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Turnaround plan for city water woes

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The Sol Plaatje Municipality says it has developed an intensive turnaround plan in order to increase potable water production at the Riverton purification plant.

Sol Plaatje municipal manager Thapelo Matlala explained the turnaround plan to deal with the city’s water woes. Picture: Soraya Crowie

THE SOL Plaatje Municipality in Kimberley has indicated that it has developed an intensive turnaround plan in order to increase potable water production at the Riverton purification plant.

The plan will also attempt to eliminate future water shutdowns and water losses in the city.

In an exclusive interview with the DFA, Sol Plaatje municipal manager (MM) Thapelo Matlala said the turnaround plan will focus on three fundamentals, namely the optimal production of water at Riverton, how to reduce water losses and how to improve the water quality.

Matlala said the municipality had embarked on this process in an attempt to permanently eliminate the historic challenges experienced at the purification plant.

He said the majority of the problems experienced at the Riverton purification plant, which had an impact on the low water levels at the Newton Reservoir, were caused by the lack of maintenance at the plant.

He said they are currently conducting extensive maintenance work, which involves the replacement of valves and filters and fixing leakages at the plant and the pipeline to Kimberley.

“One of the problems we experienced was with regards to the sand filtration. We have replaced the sand. The sand we were previously using was causing clogging and we had to replace it with silica sand. which we had to order from Brits in the North West.

“There was also further clogging in the filtration system, which was caused by the chemicals we were using. We have subsequently changed the chemicals.

“The sufficient operation of a water treatment plant relies on the basic processes, which involve the removal of suspended slides from the raw water. These processes involve coagulation and flocculation as well as the rapid gravity sand filtration (RGSF) process. These processes are heavily dependent on each other. If the coagulation and the flocculation are effective, but the clarification is not effective, the RGSF will not be effective.

“These processes work in uniform with each other. The challenge at Riverton is that none of these three treatment stages are effective and that has led to excessive suspended solids on the RGSF,” said Matlala.

He added that as part of addressing the problem, they had to rope in experts and technicians to assist.

“Part of the plan was to bring in a water treatment plant specialist. The specialist was in Kimberley for two days to make a thorough assessment of the plant. We also removed the mud from the filters and replaced some of the filters.

“We are currently conducting continuous water testing through two technicians who are giving us daily updates on the situation. We are no longer treating this matter on an ad hoc basis, but as if we are having a full-time crisis.”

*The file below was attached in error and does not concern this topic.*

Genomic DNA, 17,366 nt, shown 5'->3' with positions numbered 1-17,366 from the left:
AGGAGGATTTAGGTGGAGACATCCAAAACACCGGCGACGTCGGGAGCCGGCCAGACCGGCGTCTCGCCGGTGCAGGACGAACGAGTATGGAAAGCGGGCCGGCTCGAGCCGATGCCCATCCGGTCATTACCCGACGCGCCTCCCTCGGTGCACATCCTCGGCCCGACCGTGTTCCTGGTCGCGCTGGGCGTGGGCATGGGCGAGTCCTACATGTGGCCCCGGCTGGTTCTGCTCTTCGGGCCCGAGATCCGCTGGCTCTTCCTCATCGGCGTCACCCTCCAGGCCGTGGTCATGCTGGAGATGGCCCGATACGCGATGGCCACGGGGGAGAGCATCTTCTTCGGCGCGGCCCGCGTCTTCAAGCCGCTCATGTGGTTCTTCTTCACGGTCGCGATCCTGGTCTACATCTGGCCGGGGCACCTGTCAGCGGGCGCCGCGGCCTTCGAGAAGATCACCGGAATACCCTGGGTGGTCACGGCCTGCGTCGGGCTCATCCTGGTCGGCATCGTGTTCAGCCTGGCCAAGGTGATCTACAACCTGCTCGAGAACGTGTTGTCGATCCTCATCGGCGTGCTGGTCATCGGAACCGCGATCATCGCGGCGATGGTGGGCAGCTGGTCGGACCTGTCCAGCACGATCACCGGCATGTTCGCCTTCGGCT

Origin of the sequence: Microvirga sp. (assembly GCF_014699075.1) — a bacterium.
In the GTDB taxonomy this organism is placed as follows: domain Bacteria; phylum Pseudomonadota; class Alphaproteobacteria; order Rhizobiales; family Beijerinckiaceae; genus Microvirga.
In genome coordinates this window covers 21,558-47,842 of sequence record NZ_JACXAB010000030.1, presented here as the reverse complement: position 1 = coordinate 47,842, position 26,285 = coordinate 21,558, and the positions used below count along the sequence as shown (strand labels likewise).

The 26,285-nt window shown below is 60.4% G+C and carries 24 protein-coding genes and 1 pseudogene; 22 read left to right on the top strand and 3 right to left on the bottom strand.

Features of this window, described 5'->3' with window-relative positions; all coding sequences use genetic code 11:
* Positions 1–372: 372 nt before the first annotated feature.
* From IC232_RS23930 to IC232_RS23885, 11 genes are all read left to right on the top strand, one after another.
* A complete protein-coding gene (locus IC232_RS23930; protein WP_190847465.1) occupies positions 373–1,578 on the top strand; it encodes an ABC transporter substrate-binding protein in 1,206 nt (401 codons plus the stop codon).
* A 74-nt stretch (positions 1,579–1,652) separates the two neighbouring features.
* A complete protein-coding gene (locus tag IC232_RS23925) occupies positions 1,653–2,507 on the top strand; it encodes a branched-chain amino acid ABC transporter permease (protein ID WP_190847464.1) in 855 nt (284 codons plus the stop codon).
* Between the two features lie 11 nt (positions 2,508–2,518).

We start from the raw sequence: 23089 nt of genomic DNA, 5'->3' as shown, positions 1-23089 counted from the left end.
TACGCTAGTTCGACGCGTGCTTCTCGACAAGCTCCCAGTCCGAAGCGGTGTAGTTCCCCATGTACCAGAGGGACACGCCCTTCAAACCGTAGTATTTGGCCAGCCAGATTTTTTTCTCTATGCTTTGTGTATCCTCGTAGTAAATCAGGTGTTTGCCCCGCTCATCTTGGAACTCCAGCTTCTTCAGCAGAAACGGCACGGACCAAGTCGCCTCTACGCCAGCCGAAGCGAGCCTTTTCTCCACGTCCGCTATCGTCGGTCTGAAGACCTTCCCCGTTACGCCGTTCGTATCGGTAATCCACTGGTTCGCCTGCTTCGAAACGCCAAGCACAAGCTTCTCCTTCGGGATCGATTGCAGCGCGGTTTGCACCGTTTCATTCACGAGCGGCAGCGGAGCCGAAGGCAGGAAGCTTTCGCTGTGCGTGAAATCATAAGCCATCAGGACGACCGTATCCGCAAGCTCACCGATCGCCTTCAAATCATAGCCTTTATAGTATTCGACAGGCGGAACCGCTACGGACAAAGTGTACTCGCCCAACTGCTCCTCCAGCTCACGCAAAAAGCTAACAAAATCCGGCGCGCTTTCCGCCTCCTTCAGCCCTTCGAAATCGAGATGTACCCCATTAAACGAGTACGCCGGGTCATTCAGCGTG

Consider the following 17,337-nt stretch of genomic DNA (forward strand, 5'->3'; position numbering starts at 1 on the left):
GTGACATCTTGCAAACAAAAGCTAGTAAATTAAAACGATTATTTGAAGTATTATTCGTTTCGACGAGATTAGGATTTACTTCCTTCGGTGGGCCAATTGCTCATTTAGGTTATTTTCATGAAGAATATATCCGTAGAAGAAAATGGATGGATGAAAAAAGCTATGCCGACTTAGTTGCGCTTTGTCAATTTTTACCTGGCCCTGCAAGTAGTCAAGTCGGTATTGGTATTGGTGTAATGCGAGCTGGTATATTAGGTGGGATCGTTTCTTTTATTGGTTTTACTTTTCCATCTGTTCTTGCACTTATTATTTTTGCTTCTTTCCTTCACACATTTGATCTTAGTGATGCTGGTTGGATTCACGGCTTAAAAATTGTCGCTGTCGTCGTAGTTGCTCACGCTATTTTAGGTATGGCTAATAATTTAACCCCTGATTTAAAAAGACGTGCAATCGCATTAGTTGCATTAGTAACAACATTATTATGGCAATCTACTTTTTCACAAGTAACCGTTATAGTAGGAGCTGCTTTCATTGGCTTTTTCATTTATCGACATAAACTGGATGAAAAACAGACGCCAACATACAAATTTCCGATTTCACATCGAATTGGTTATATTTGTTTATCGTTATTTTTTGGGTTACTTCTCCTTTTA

Matlala said the aim of all the work is to ensure that residents have sufficient and quality water to consume.

“Our water levels have improved since work commenced. We will, however, continue with the water interruptions until such a stage where we can see the levels at the Newton Reservoir are satisfactory and we provide water without any interruptions.

“This problem will not be solved overnight, however, we are doing this in order to illuminate lengthy water interruptions. Residents need to bear in mind that critical work is being conducted during times when there are water interruptions.

“We have learnt our lesson, but we will not relax and will continue to treat the situation as if we are still facing a challenge. Over and above the plan, we will continue with a daily maintenance plan. We will do maintenance work holistically because we have realised that the maintenance of water plant sections cannot be conducted in isolation from the combined sections. The system has to be maintained holistically.

“The heightening of maintenance work will ensure that we identify and address any challenges that may arise faster. Through identifying the various challenges, it is evident that there is not a single solution to solve the many problems.”

The MM described the problem as “an emergency within an emergency” but said it is one that the municipality is prepared for.

“We had a press conference where the mayor announced the approval of our Budget Facility for Infrastructure (BFI). We already had an emergency plan for work that should be conducted at Riverton. However, this is an emergency within that emergency.

“However, we are fortunate as we have the funds to sort out our water problems. This plan is not completely separate from that of the BFI one but just requires more urgent attention. We are confident that over the next three to four years we will be in a more stable position.”

Matlala also assured residents that the quality of the water will not be compromised as work is being conducted.

“Our water is at 98% in terms of quality. We are aiming for 100% in order to achieve Blue Drop Status.

“Municipalities have to also address issues such as water wastage, which is what part of this plan will address. With all the work we are doing, we will be able to reduce water losses through the replacement of valves and filters. Fixing leaking valves on the filter gallery can improve losses by 1%. Fixing the de-sludging on the clarifiers and reducing the sludge carry over to the filters can result in a further 5% reduction in losses,” Matlala concluded.

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